The Story Of Trivia Pursuit
Chris Haney was the co-inventor of Trivial Pursuit, one of the best-selling games ever and one that has inspired a raft of trivia questions based on its own success.
What game has the highest per-capita sales in Iceland? Which one has had its questions printed on Pringles chips? And what game was, at first, titled "Trivia Pursuit," until its inventor's wife suggested the name as a sly joke?
Mr. Haney, who died Monday at age 59 after a long illness, came up with the game one evening in 1979 while sharing a few beers with a friend and fellow Canadian journalist, Scott Abbott, and discussing what a great business Scrabble must be.
"We had spent a lot of time sitting in taverns ruminating about weird facts," Mr. Abbott told Britain's Express newspaper in 2004.
After producing a rudimentary Parcheesi-like board design and scraping together investment funds from friends and family, the two set about producing 6,000 trivia questions that would be the heart of Trivial Pursuit. Initial categories included geography, entertainment, history, art & literature, science & nature, sports & leisure.
"It got so all-consuming that we couldn't sit down at lunch without reading the ketchup bottle label," Mr. Abbott said in an interview.
In 1980, Mr. Haney quit his job as photo editor at the Montreal Gazette and traveled with a pile of reference books to Spain aboard a ship—flying made him nervous. He spent nearly a year on the Costa del Sol writing questions. Back in Canada in 1981, the two inventors began producing the game as Horn Abbot Ltd., combing Mr. Haney's nickname with a version of Mr. Abbott's last name. But, the start-up process had proven stressful for Mr. Haney, who spent the months leading up to Trivial Pursuit's official 1982 release in seclusion. Business conversations gave him panic attacks, which he could control only by copious amounts of brandy and up to four packs of Camel cigarettes a day, he told Canada's Globe and Mail in 1983.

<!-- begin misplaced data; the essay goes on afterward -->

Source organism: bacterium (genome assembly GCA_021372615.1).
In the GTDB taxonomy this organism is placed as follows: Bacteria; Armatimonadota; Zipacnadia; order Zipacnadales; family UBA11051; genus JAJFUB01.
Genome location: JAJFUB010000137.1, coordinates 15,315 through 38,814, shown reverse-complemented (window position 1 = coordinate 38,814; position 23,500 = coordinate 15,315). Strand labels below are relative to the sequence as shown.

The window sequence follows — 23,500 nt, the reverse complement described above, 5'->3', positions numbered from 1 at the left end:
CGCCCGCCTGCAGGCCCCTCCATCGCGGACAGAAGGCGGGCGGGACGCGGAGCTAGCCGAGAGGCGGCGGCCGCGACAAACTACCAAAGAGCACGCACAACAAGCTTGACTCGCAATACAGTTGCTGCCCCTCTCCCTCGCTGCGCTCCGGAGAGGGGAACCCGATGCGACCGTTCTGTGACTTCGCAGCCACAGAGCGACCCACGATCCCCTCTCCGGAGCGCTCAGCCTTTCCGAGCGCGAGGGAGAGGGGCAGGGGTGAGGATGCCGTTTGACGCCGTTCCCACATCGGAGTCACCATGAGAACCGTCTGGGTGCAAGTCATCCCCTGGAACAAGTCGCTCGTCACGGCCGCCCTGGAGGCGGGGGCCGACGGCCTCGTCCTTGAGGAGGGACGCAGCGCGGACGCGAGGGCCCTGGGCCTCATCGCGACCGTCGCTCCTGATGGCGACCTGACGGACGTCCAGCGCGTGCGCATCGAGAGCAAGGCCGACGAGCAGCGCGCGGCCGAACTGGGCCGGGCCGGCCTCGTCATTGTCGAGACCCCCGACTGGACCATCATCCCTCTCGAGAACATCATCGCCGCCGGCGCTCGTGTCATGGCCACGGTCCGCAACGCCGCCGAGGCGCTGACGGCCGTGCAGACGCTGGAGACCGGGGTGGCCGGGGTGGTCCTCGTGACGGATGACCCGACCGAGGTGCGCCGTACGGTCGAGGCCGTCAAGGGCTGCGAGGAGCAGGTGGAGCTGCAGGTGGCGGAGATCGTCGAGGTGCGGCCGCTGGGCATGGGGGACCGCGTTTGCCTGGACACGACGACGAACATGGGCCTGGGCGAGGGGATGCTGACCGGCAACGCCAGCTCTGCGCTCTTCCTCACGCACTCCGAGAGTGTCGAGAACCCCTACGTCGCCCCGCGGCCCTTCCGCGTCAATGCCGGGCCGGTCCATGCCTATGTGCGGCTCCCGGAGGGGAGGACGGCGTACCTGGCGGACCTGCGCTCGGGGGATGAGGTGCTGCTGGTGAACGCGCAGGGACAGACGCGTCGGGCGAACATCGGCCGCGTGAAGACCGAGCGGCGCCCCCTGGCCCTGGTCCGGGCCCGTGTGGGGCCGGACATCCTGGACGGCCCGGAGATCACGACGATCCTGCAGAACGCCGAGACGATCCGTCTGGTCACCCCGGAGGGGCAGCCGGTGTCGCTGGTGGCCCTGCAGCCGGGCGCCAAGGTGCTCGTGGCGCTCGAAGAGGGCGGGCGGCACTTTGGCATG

After a slow start, Trivial Pursuit took off as had no game in recent years—Monopoly was introduced in 1930 and Scrabble in 1952 (each game had predecessors).
In a guerilla marketing coup, the game was mailed gratis to celebrities who appeared as answers to Trivial Pursuit questions. This helped spark a trivia craze, and in 1984, Trivial Pursuit sold 20 million copies in North America. Total sales are over 100 million around the world, said Hasbro, which bought the brand from its inventors in 2008 for $80 million. The game has been translated into dozens of languages, a process that involves coming up with entirely new lists of questions to suit local knowledge.
In the wake of Trivial Pursuit came a new wave of adult-oriented board games.
Q: What does Trivial Pursuit have in common with two other popular board games of the 1980s, Pictionary and Balderdash? A: Their creators were all Canadians (Yahtzee— originally "The Yacht Game"—was also a Canadian invention).
Profiles of Mr. Haney, a large man who sported a scraggly handle-bar moustache, frequently noted the cigarette holes burned in his jeans even while he was getting rich on game royalties.
He described himself to the Wall Street Journal in 1984 as "just a beer-swilling blue- jeaner."
In the late 1980s, when Mr. Haney found himself unable to get a tee-off time at his golf club, he once more teamed with Mr. Abbott, this time to build an extravagant Country Club called Devil's Pulpit. The course features two 18-hole golf courses with views of the Toronto skyline in the distance.
When it was preparing to open in 1989, Mr. Haney announced a series of Trivial Pursuit-style factoids: that his course at $19 million to construct was the most expensive in Canadian history; that it took the most sod of any Canadian course (80 acres); and had the largest sand trap (a 250-yard beach).
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[Via - The Wall Street Journal]
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